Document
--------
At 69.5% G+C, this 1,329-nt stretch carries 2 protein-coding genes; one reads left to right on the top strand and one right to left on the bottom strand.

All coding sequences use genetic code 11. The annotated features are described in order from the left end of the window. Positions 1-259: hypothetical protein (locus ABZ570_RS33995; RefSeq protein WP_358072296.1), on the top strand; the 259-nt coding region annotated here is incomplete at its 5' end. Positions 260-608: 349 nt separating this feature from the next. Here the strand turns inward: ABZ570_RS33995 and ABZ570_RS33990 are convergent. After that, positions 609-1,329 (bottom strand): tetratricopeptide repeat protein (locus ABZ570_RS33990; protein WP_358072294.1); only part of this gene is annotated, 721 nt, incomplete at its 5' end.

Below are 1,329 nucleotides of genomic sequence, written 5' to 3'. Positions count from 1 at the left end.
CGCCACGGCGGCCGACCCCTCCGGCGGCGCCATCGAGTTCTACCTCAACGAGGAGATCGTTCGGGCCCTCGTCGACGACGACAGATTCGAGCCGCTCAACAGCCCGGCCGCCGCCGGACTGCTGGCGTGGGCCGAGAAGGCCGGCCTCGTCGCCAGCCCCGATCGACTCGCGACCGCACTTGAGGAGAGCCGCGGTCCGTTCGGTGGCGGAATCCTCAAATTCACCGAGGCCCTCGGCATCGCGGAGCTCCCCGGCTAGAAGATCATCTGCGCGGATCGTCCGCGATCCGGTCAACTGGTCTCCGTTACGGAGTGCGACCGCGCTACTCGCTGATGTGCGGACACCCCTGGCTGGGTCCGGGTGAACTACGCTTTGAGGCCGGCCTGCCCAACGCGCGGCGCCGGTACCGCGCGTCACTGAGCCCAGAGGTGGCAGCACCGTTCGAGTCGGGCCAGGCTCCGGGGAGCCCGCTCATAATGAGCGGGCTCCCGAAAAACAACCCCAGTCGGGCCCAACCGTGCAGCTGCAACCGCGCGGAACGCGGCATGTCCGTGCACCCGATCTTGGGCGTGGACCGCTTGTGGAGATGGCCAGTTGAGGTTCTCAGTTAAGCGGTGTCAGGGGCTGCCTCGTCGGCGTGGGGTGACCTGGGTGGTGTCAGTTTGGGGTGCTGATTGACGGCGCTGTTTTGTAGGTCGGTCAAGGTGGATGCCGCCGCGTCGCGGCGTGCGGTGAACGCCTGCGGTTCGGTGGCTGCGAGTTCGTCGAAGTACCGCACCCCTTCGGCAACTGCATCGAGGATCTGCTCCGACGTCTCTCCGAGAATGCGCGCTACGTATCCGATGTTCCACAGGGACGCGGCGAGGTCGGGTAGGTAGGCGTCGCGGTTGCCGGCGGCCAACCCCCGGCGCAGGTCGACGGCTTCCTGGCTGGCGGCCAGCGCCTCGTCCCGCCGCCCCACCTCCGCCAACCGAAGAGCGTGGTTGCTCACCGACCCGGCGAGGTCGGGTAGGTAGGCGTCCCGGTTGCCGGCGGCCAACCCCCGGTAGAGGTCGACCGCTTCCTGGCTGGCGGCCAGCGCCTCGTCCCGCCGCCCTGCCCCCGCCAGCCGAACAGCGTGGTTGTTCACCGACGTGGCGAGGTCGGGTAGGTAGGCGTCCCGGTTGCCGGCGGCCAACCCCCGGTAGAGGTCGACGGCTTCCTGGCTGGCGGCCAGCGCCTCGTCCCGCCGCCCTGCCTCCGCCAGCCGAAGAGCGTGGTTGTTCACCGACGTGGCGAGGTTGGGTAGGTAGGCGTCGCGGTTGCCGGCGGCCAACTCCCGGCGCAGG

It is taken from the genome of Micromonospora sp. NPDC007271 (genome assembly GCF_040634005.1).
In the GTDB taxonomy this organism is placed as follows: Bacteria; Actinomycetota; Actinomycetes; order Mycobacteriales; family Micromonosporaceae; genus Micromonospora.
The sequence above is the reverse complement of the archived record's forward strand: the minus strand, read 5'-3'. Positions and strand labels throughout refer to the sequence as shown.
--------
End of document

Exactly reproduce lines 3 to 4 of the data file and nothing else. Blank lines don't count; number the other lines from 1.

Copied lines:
Below are 1,329 nucleotides of genomic sequence, written 5' to 3'. Positions count from 1 at the left end.
CGCCACGGCGGCCGACCCCTCCGGCGGCGCCATCGAGTTCTACCTCAACGAGGAGATCGTTCGGGCCCTCGTCGACGACGACAGATTCGAGCCGCTCAACAGCCCGGCCGCCGCCGGACTGCTGGCGTGGGCCGAGAAGGCCGGCCTCGTCGCCAGCCCCGATCGACTCGCGACCGCACTTGAGGAGAGCCGCGGTCCGTTCGGTGGCGGAATCCTCAAATTCACCGAGGCCCTCGGCATCGCGGAGCTCCCCGGCTAGAAGATCATCTGCGCGGATCGTCCGCGATCCGGTCAACTGGTCTCCGTTACGGAGTGCGACCGCGCTACTCGCTGATGTGCGGACACCCCTGGCTGGGTCCGGGTGAACTACGCTTTGAGGCCGGCCTGCCCAACGCGCGGCGCCGGTACCGCGCGTCACTGAGCCCAGAGGTGGCAGCACCGTTCGAGTCGGGCCAGGCTCCGGGGAGCCCGCTCATAATGAGCGGGCTCCCGAAAAACAACCCCAGTCGGGCCCAACCGTGCAGCTGCAACCGCGCGGAACGCGGCATGTCCGTGCACCCGATCTTGGGCGTGGACCGCTTGTGGAGATGGCCAGTTGAGGTTCTCAGTTAAGCGGTGTCAGGGGCTGCCTCGTCGGCGTGGGGTGACCTGGGTGGTGTCAGTTTGGGGTGCTGATTGACGGCGCTGTTTTGTAGGTCGGTCAAGGTGGATGCCGCCGCGTCGCGGCGTGCGGTGAACGCCTGCGGTTCGGTGGCTGCGAGTTCGTCGAAGTACCGCACCCCTTCGGCAACTGCATCGAGGATCTGCTCCGACGTCTCTCCGAGAATGCGCGCTACGTATCCGATGTTCCACAGGGACGCGGCGAGGTCGGGTAGGTAGGCGTCGCGGTTGCCGGCGGCCAACCCCCGGCGCAGGTCGACGGCTTCCTGGCTGGCGGCCAGCGCCTCGTCCCGCCGCCCCACCTCCGCCAACCGAAGAGCGTGGTTGCTCACCGACCCGGCGAGGTCGGGTAGGTAGGCGTCCCGGTTGCCGGCGGCCAACCCCCGGTAGAGGTCGACCGCTTCCTGGCTGGCGGCCAGCGCCTCGTCCCGCCGCCCTGCCCCCGCCAGCCGAACAGCGTGGTTGTTCACCGACGTGGCGAGGTCGGGTAGGTAGGCGTCCCGGTTGCCGGCGGCCAACCCCCGGTAGAGGTCGACGGCTTCCTGGCTGGCGGCCAGCGCCTCGTCCCGCCGCCCTGCCTCCGCCAGCCGAAGAGCGTGGTTGTTCACCGACGTGGCGAGGTTGGGTAGGTAGGCGTCGCGGTTGCCGGCGGCCAACTCCCGGCGCAGG